Genetic and Metabolic Markers for the Development of Diabetes after Gestational Diabetes Mellitus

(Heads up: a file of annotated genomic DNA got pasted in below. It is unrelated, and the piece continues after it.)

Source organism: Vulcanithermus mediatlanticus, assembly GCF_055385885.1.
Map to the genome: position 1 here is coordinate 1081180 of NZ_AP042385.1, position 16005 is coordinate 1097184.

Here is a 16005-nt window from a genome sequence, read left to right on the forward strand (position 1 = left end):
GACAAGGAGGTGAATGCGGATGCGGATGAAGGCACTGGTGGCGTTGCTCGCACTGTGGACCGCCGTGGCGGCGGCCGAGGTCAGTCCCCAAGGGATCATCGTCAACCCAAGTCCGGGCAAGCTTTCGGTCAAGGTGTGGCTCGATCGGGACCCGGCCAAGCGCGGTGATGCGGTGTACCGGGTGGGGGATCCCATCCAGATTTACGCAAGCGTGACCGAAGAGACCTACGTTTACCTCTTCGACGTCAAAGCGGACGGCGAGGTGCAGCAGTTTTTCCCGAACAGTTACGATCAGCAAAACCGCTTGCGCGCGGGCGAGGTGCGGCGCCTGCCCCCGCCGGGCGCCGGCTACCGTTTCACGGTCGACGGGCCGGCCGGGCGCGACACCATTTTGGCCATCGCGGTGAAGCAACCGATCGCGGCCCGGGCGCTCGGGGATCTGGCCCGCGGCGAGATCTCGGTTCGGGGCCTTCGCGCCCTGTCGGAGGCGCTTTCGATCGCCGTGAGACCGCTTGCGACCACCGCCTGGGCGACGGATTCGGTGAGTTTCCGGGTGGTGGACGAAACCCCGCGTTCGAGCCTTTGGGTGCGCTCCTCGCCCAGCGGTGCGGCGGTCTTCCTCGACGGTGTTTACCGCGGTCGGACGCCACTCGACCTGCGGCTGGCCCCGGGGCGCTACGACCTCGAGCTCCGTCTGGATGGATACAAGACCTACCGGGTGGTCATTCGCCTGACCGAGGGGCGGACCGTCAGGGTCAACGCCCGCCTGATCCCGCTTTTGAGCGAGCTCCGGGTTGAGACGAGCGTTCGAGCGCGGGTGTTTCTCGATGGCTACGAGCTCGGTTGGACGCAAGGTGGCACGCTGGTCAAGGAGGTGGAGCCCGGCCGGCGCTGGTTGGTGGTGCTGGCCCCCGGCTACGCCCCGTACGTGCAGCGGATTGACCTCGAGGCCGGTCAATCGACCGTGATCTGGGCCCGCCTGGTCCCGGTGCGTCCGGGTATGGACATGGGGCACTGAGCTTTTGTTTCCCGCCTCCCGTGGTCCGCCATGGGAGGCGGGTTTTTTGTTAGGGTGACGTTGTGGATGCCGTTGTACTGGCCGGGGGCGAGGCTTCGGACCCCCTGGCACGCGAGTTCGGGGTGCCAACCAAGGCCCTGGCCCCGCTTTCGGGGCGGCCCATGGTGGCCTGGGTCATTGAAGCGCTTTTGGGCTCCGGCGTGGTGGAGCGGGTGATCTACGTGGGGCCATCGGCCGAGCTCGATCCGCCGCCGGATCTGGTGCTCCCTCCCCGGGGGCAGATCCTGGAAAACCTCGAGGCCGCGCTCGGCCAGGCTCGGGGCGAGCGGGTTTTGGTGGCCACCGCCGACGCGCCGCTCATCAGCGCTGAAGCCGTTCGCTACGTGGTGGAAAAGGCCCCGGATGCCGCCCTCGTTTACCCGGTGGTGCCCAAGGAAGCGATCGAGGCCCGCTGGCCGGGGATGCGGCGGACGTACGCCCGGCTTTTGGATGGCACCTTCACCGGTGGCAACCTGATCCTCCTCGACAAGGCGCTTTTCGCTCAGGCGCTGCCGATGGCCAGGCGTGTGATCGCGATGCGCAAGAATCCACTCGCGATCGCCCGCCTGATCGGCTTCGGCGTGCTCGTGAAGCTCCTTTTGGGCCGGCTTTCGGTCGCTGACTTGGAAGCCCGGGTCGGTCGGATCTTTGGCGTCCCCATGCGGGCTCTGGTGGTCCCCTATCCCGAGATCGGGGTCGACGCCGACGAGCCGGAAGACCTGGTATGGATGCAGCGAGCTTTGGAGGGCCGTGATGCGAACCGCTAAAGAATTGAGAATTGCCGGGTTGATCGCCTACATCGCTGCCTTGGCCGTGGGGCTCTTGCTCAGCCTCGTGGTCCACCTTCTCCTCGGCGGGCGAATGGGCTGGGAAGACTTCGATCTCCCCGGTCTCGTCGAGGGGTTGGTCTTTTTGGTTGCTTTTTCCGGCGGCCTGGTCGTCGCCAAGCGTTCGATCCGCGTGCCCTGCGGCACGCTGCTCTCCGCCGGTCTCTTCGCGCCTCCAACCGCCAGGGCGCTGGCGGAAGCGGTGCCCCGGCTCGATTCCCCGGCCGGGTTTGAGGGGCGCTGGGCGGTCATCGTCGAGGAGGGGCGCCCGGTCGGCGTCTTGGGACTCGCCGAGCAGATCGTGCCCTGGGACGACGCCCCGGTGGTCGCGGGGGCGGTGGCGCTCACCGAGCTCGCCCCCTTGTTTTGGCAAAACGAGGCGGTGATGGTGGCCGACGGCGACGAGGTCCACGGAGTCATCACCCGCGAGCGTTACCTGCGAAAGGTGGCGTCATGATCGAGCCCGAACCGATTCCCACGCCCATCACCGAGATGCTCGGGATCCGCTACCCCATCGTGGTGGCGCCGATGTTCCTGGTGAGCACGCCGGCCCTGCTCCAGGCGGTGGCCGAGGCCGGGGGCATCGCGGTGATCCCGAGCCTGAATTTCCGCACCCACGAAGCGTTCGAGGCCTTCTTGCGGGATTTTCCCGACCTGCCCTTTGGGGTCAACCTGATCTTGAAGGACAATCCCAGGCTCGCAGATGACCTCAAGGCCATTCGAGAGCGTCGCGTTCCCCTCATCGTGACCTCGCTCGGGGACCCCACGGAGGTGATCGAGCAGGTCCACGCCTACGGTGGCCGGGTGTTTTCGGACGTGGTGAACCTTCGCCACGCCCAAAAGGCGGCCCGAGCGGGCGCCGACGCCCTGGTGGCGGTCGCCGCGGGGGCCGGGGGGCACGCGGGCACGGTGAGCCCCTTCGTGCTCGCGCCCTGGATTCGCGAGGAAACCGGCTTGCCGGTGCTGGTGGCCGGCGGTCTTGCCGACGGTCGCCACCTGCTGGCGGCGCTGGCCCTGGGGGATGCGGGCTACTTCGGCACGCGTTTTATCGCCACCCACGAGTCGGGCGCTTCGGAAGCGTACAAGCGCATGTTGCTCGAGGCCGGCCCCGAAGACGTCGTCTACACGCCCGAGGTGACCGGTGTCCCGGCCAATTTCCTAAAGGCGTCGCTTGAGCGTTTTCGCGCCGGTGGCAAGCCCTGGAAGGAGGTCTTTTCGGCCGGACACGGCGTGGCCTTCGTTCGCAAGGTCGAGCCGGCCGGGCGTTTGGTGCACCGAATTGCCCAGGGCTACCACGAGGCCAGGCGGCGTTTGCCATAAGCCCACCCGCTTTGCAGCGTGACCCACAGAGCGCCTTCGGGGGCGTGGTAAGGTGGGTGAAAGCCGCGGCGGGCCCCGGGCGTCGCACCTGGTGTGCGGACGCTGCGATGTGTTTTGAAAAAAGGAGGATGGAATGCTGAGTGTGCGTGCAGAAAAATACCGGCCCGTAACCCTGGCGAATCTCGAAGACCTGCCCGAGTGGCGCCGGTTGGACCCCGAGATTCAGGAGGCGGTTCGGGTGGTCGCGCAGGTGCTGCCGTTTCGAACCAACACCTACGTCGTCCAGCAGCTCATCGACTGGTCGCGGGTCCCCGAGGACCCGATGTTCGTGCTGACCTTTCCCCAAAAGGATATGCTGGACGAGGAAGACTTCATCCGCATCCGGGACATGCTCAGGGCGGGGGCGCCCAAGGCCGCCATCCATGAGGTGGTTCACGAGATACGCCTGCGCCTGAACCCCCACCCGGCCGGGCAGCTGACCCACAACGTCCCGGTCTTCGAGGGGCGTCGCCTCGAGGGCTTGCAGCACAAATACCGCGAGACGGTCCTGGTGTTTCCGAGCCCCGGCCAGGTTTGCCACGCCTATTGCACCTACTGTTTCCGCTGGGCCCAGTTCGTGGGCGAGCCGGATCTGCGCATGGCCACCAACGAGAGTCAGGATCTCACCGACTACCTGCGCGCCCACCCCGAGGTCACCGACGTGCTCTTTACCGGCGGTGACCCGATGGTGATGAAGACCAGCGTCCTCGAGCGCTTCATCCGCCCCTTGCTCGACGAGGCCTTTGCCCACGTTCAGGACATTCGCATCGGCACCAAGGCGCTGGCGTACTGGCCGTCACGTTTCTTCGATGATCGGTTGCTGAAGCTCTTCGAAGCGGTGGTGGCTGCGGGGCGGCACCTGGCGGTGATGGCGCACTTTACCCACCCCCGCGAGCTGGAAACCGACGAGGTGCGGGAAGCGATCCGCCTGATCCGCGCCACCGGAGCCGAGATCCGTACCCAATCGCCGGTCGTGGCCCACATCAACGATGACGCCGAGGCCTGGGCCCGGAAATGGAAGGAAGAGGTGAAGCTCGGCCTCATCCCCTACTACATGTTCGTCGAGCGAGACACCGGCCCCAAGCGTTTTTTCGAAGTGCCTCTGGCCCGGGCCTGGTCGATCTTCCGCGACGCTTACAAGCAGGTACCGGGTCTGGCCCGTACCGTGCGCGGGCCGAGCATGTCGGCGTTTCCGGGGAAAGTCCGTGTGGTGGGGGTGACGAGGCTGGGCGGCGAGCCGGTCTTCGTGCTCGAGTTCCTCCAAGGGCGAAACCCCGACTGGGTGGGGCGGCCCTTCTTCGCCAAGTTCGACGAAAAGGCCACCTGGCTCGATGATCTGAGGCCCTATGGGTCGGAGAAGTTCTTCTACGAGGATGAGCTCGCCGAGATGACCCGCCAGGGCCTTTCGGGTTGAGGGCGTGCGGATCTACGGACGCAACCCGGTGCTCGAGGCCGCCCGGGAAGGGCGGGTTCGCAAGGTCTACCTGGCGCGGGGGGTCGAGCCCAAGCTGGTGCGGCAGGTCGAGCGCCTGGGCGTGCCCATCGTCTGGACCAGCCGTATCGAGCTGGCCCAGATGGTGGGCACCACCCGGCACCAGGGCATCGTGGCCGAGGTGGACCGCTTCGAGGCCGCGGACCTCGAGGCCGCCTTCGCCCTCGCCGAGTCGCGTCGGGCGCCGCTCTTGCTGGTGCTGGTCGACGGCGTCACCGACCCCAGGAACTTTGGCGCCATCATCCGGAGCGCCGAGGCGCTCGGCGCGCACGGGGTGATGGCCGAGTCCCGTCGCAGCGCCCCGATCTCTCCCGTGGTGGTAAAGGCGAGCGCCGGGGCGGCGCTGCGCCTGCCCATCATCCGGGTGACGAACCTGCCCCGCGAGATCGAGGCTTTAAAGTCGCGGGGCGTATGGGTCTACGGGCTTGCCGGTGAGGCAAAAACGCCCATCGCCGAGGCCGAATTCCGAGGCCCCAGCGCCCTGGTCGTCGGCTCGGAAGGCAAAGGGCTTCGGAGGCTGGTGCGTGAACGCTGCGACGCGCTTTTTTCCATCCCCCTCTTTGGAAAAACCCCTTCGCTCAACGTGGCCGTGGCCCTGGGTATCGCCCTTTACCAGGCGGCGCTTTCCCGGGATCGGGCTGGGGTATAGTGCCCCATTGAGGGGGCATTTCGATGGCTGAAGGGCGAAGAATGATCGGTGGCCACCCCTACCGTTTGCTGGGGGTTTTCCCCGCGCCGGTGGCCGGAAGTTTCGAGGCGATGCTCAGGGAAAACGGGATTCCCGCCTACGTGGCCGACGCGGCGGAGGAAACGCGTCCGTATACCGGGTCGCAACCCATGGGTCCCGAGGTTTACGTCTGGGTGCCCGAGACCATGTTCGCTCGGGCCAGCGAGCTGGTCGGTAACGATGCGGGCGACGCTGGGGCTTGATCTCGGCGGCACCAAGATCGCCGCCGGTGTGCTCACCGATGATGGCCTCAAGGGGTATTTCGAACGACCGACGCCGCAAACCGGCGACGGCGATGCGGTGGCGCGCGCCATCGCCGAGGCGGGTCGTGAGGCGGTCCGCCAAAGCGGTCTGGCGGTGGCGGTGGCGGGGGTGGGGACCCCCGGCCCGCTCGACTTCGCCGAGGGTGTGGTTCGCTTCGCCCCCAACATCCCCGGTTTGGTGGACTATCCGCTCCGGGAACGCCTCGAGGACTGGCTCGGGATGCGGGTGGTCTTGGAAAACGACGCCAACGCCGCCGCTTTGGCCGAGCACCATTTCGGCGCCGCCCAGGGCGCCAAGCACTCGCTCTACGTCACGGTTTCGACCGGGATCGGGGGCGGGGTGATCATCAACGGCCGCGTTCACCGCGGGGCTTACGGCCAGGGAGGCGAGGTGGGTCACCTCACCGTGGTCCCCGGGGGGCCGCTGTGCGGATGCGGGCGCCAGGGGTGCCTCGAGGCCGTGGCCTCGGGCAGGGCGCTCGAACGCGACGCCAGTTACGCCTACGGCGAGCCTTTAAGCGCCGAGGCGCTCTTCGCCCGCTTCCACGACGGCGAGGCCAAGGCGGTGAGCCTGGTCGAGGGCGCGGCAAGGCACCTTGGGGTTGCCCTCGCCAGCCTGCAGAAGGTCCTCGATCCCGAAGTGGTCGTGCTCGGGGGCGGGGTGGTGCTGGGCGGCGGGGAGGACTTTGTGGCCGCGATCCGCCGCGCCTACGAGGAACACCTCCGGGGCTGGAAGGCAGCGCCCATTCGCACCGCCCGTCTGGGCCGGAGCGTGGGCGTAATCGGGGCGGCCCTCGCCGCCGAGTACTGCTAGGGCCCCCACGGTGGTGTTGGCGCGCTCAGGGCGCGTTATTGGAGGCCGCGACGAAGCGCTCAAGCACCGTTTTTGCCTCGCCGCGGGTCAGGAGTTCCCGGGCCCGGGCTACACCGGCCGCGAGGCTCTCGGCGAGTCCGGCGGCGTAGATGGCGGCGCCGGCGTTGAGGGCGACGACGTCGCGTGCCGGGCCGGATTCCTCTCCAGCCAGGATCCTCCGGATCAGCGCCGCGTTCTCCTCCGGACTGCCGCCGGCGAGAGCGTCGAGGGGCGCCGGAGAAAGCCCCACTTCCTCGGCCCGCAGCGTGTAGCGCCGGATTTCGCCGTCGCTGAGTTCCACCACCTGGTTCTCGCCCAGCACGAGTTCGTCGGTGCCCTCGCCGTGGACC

The aims of this work were to determine the prevalence of postpartum diabetes among women with gestational diabetes mellitus (GDM) in a prospective study 5 years postpartum; to characterize these women according to insulin secretion, insulin sensitivity, autoimmunity and genetics; and to identify possible markers and predictors for the development of manifest diabetes. The subjects were recruited through a regional screening programme in which oral glucose tolerance tests (OGTTs) are routinely offered to all pregnant women. The prevalence of MODY mutations among women with GDM and a family history of diabetes was found to be 5%. Arabian women were more insulin resistant than Scandinavian women with the same BMI, and showed impaired beta cell compensation for their degree of insulin resistance. GDM might share some genetic features with type 1 diabetes in Scandinavian women. The prevalence of manifest diabetes 5 years after GDM was 30% in our population. Antenatal levels of fasting glucose and HbA1c were identified as biochemical predictors of diabetes following GDM. These are easy to measure, and are relatively cheap, and could help identify women at particularly high risk of developing diabetes postpartum. Counselling regarding future risk of diabetes could then be initiated during pregnancy in high-risk individuals. The rs8050136 variant in the FTO (fat mass and obesity associated) gene was associated with an increased risk of developing postpartum diabetes, probably due to its effect on increasing obesity . Thus, genetic testing may provide a means of identifying pregnant women at high risk of developing postpartum diabetes.